Why should you study Russian now? The reasons to study Russian have changed considerably over the past twenty years, and they continue to change. Yet there is a timeless value in studying Russian and Russian culture. The Dickinson College Russian Department believes in educating its students to appreciate both the modern and classic value that the Russian language has to offer.
A Whole New World
Less than twenty years ago, the Soviet Union was the "Evil Empire."
Communist Russia and the United States were the two superpowers of the world, glaring at one another across sharp ideological and political lines. In the 1980s, following Gorbachev's "openness," all that began to change. After the fall of communism in Eastern Europe, these modern times mark the beginning of a new, capitalist era for Russia.
Today Russia is our ally, though its culture is somewhat removed from that of western tradition. Monumental changes have swept through the country in the past decade, changes that can only be rivaled by those that accompanied the Russian Revolution nearly a century ago. To study Russia now is to study a process of metamorphosis unprecedented in world history.
Timeless Mystery of Russia
Despite these tremendous political, economical and ideological shifts, Russia remains a land of magic and mystery. As Winston Churchill once said, Russia is "a riddle, wrapped in a mystery, inside a conundrum." This mystery, this enigmatic nature– this Russian soul– has been something that has inspired people to study Russia for centuries. Russia is a country rich in complexities, glimmering with subtlety, and always distinctly invested in its own essence. A country that values and upholds its cultural treasures, Russia has a long and fascinating history. Russian language is equally rich, sparkling, and soulful, and Russian writers hold a unique place in the canon of world literature.
Why study Russian? Some reasons never change: Pushkin, Dostoevsky, Tolstoy, Solzhenitsyn, Tchaikovsky, Shostakovich, Chagall, Kandinsky, Ballanchine, Nijinsky. Furthermore, the artistic life of modern Russia is proving itself to be just as vibrant as the years past.
Is Studying Russian Practical?
The skills you will acquire studying Russian are especially critical and versatile in current times. Decades ago, when the United States and the Soviet Union held each other in suspicion, travel to Russia was difficult to arrange. Now there are a numerous opportunities to study in Russia, and endless ways to get to know this wonderful and mysterious country. Dickinson College's program, Dickinson in Moscow, provides not only an intensive summer study-abroad program, but also programs for the spring or fall semester, or for the academic year. Dickinson's programs are going on 20 years and have a close relationship with the Russian State University of the Humanities. With so many newly opened doors between Russia and the United States, studying Russian provides numerous career and educational opportunities.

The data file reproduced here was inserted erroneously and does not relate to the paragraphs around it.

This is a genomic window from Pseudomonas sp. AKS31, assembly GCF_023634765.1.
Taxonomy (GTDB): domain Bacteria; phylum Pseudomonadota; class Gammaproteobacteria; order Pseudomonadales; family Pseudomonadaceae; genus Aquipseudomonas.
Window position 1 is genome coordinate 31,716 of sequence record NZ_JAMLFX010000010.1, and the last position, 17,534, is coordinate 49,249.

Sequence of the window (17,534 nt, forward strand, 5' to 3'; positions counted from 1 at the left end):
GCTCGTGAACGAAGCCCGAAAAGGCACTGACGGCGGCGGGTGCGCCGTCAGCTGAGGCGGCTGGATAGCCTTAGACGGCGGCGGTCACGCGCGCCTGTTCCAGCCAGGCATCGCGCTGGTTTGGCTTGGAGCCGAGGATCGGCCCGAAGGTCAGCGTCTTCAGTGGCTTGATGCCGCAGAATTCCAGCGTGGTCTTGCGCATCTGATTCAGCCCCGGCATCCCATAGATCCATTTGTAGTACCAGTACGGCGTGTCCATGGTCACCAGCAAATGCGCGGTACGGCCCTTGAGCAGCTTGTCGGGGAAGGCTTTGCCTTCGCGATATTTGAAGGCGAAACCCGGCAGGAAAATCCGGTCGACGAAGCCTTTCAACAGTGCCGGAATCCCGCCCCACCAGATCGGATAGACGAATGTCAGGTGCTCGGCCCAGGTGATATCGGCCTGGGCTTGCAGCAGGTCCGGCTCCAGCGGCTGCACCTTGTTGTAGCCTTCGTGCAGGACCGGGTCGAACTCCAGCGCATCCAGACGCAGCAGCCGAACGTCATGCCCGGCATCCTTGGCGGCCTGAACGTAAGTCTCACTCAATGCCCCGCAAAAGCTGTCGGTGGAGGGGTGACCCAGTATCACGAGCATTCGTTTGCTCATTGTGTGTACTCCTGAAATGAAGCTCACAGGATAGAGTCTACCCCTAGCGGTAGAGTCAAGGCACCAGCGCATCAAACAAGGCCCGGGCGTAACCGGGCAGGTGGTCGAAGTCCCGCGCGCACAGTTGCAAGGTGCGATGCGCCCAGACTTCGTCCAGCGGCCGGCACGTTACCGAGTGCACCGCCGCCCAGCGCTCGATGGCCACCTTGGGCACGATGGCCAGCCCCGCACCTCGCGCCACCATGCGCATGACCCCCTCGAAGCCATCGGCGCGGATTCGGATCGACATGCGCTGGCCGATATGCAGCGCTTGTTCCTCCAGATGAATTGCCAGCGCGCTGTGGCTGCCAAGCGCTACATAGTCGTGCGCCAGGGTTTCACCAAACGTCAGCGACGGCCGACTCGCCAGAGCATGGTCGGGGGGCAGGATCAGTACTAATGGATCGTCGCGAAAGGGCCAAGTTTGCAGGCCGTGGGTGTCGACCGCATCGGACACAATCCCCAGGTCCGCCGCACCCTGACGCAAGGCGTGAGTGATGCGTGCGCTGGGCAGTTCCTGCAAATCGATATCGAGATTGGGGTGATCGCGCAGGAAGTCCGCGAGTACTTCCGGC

There are many possibilities to use Russian language in the greater world, and the job opportunities for students of Russian are constantly expanding. Of course, there are still considerable opportunities for employment with such United States governmental agencies as the CIA, the FBI, the State Department, and the NSA, as well as non-profit organizations. Furthermore, the 2000s saw a huge growth in opportunities in the private sector, in such fields as business, marketing, finance, international relations and environmental studies. A huge number of modern travel possibilities that afford visitation between Russia and the West have given rise to jobs in tourism and the administration of travel-abroad programs. International exchange organizations (such as the American Council of Teachers of Russian) regularly post opportunities to work, teach, and volunteer abroad. You can also check out the web pages of The Moscow Times or The St. Petersburg Times for specific job advertisements.
Read more on why you should study Russian now.
For information about what some Dickinson College graduates are doing with their Russian degrees, visit our alumni page.